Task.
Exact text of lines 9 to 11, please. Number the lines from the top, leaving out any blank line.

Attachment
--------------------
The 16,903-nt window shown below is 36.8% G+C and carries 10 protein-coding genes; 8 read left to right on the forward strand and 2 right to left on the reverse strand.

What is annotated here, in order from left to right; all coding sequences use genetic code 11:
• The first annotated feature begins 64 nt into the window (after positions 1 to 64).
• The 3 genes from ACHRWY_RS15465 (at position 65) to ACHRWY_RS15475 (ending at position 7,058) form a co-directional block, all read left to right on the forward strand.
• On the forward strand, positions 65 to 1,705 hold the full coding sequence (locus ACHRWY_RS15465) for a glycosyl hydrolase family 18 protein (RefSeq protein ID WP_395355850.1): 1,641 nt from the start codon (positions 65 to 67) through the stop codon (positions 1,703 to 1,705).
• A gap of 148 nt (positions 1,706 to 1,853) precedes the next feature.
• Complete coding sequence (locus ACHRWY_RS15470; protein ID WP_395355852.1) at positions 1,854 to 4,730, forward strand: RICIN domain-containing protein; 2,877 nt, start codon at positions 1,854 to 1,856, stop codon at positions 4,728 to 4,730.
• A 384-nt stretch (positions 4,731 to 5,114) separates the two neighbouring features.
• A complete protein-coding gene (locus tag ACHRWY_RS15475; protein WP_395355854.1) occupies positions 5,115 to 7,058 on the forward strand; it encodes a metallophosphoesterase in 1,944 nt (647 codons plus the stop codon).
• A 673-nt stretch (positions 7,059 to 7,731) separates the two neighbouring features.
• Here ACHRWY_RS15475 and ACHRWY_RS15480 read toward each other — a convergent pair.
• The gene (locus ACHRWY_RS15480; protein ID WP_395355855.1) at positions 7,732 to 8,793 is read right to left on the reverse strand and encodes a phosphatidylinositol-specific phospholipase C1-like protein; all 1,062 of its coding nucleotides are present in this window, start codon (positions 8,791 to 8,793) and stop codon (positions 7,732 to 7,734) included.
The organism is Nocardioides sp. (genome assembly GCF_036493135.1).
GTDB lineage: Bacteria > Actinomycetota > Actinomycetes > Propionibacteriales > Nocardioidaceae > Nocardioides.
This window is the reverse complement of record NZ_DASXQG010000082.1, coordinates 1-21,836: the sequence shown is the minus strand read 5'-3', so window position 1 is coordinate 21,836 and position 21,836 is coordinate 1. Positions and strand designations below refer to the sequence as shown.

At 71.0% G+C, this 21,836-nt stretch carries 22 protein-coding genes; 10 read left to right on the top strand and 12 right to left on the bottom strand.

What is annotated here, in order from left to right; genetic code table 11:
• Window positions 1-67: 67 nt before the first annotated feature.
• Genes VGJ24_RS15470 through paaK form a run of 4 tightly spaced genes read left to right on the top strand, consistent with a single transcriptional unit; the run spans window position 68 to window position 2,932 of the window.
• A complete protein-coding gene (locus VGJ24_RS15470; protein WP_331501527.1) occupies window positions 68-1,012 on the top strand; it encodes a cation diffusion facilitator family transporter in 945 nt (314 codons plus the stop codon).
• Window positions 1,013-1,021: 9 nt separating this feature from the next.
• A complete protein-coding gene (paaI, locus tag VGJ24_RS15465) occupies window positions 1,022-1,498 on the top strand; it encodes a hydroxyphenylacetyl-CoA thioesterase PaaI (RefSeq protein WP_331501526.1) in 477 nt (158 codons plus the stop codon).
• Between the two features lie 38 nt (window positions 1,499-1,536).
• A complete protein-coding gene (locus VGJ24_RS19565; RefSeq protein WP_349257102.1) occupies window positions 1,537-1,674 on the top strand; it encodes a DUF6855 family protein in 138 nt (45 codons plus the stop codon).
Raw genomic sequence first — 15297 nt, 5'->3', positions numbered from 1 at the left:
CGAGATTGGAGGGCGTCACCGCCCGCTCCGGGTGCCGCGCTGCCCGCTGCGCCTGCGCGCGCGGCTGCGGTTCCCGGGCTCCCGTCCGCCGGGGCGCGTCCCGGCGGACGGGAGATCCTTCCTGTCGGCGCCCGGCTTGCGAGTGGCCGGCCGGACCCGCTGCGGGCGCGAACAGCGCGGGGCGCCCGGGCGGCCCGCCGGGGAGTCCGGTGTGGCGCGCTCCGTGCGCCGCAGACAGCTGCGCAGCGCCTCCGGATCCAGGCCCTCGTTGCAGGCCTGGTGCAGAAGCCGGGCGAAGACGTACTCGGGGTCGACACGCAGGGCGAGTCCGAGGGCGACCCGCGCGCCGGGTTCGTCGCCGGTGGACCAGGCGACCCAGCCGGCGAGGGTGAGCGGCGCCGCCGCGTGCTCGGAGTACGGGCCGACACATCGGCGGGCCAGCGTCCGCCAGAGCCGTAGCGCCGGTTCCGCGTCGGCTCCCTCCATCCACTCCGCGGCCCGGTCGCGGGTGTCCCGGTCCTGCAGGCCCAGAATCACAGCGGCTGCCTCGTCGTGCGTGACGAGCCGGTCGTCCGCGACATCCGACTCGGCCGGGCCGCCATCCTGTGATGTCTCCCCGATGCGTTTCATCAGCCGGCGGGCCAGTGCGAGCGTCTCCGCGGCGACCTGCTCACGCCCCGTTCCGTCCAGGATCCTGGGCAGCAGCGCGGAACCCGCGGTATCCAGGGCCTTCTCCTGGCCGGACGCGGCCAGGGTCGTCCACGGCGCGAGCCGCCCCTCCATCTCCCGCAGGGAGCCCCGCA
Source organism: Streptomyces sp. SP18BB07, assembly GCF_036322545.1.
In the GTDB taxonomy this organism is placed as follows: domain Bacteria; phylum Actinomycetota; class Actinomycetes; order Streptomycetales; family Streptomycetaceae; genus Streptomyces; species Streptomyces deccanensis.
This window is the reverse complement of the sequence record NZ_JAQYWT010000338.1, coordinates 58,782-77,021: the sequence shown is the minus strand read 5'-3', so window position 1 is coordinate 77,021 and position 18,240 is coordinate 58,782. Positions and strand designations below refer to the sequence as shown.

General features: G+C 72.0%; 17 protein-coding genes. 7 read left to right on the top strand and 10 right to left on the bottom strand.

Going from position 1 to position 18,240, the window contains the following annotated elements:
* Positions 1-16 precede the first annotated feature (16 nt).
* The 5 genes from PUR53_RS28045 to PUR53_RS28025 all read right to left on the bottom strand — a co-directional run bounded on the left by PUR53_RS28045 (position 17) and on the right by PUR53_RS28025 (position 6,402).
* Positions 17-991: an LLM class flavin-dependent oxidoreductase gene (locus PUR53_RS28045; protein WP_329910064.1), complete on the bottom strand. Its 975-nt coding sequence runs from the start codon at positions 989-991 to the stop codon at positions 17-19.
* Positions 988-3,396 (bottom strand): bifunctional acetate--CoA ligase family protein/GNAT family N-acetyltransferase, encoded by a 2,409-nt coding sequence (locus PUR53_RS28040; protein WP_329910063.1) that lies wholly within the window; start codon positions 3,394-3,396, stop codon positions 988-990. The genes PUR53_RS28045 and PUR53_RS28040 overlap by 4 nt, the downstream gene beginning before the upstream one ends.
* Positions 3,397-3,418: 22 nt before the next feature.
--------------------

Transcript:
• A complete protein-coding gene (locus tag ACHRWY_RS15475; protein WP_395355854.1) occupies positions 5,115 to 7,058 on the forward strand; it encodes a metallophosphoesterase in 1,944 nt (647 codons plus the stop codon).
• A 673-nt stretch (positions 7,059 to 7,731) separates the two neighbouring features.
• Here ACHRWY_RS15475 and ACHRWY_RS15480 read toward each other — a convergent pair.